Violent protests rocked Bosnia-Herzegovina in early February—the worst since the war ended in 1996. They started in the industrial city of Tuzla—hit by sudden job losses over factory closures—and quickly spread to the capital, Sarajevo, as well as other cities. Thousands of people demonstrated against government inaction over longstanding—and growing—levels of unemployment, corruption and poverty. According to the World Bank, youth unemployment nearly tops 60 percent.
The protests are a clarion call to the country’s political leaders to address the economic and social needs of citizens, and to compromise on constitutional and government reform needed for Bosnia-Herzegovina to catch up to its neighbors on the long road to European integration.
Most politicians, unfortunately, are prevaricating rather than responding. While local officials have resigned in the protests’ wake, some of the country’s top leaders have mischaracterized the grievances fueling the protests as partisan or ethnic in nature. They are neither. Citizens—regardless of ethnic identity and political persuasion—are disaffected from their government, which has not provided the leadership, policies, and resources needed to improve their lives.
One group of politicians, however, has been paying attention—and acting on what they hear. Stemming from a 2010 study mission to Washington, D.C., organized by NDI and subsequently supported by the Institute back home, seven senior political figures from as many parties and representing the Bosniak, Croat and Serbian communities – formed the Democratic Initiative For Europe to lead on reforms that make government function in the public’s interest. In 2012, the group focused on election reform, promoting enhanced candidate financial disclosure requirements and strengthening gender quota provisions. They also designed and promoted a party code of conduct for local elections.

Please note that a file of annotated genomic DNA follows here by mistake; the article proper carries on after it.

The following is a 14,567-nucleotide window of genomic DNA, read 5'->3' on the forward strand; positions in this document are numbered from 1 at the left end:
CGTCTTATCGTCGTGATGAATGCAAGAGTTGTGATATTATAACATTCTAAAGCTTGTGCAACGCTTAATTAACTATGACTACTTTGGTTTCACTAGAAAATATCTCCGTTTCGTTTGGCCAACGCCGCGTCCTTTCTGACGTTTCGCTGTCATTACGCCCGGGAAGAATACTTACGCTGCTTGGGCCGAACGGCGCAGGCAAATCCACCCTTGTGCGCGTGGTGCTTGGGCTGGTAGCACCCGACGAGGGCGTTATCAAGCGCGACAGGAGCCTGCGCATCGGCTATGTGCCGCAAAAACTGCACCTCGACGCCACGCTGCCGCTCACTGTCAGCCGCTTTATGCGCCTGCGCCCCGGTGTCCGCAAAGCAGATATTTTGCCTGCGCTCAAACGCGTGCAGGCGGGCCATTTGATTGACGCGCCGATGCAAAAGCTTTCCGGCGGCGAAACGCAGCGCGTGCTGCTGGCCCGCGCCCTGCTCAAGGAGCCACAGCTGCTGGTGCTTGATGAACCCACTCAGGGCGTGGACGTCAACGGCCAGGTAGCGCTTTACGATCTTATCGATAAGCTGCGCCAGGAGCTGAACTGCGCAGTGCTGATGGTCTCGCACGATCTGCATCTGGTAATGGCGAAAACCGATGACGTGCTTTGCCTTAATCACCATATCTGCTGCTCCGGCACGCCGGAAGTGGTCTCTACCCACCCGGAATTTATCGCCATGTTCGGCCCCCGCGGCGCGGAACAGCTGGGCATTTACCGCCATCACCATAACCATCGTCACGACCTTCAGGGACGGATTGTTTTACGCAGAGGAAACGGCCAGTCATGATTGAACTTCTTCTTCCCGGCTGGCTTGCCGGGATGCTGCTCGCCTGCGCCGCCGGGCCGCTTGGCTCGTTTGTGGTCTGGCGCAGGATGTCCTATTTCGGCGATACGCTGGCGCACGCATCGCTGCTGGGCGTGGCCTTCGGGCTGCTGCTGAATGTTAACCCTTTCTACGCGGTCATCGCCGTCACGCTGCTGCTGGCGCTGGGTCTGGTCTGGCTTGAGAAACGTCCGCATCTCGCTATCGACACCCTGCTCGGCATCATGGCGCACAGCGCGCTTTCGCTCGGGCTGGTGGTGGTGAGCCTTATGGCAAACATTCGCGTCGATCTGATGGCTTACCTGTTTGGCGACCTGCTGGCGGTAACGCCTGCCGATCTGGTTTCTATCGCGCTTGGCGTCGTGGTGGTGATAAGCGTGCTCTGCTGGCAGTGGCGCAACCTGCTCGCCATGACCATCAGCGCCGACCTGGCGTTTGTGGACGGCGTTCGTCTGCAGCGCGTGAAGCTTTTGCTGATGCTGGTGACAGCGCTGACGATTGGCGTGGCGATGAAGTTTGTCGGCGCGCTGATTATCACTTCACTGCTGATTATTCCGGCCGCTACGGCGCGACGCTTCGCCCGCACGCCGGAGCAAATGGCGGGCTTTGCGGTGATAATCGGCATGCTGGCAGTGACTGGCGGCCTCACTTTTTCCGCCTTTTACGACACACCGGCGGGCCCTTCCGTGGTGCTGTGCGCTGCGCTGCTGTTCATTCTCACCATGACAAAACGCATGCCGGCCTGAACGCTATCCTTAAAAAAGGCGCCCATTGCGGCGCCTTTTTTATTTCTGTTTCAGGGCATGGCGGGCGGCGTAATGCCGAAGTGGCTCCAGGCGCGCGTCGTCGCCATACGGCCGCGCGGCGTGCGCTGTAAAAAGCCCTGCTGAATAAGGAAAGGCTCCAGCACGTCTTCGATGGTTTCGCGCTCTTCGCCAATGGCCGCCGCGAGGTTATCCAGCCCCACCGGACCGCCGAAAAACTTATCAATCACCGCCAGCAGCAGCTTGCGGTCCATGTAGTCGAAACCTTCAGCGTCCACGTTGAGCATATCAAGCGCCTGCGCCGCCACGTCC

In 2013, the group took on corruption, producing three pieces of legislation on legal protections for whistleblowers, improved freedom of access to government information and free public access to the publication of laws. The bills moved quickly through parliament, receiving full support in both houses before unanimous adoption in December. Their implementation will support job creation by improving investor and business confidence.
The passage of this legislation shows that responsive leadership in Bosnia-Herzegovina is possible, despite the country’s complex government structures. This is the first time that parliamentarians of different parties and different ethnic groups have joined forces to propose anti-corruption laws. It’s among very few instances where the state parliament, rather than the government, drafted the legislation, and among only 13 bills passed in 2013—itself a telling number when considering the public protests. The group enlisted the expertise of civic groups and issue experts not only to ascertain the extent to which lack of government information disclosure and whistleblower protection feed corruption, but also in drafting the laws’ provisions—another first. Each member of the group worked caucus backrooms to obtain the support of respective party colleagues.
Funded by the U.S. Agency for International Development and the National Endowment for Democracy, NDI’s work in Bosnia-Herzegovina places a premium on putting politicians and citizens together, through town-hall meetings and public policy discussions, and uses public opinion research to air citizen sentiment continuously. The political leaders of the Democracy Initiative for Europe understand the importance of responding to the public interest, and provide a timely model for other politicians. General elections are due in October.
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Published Feb. 26, 2014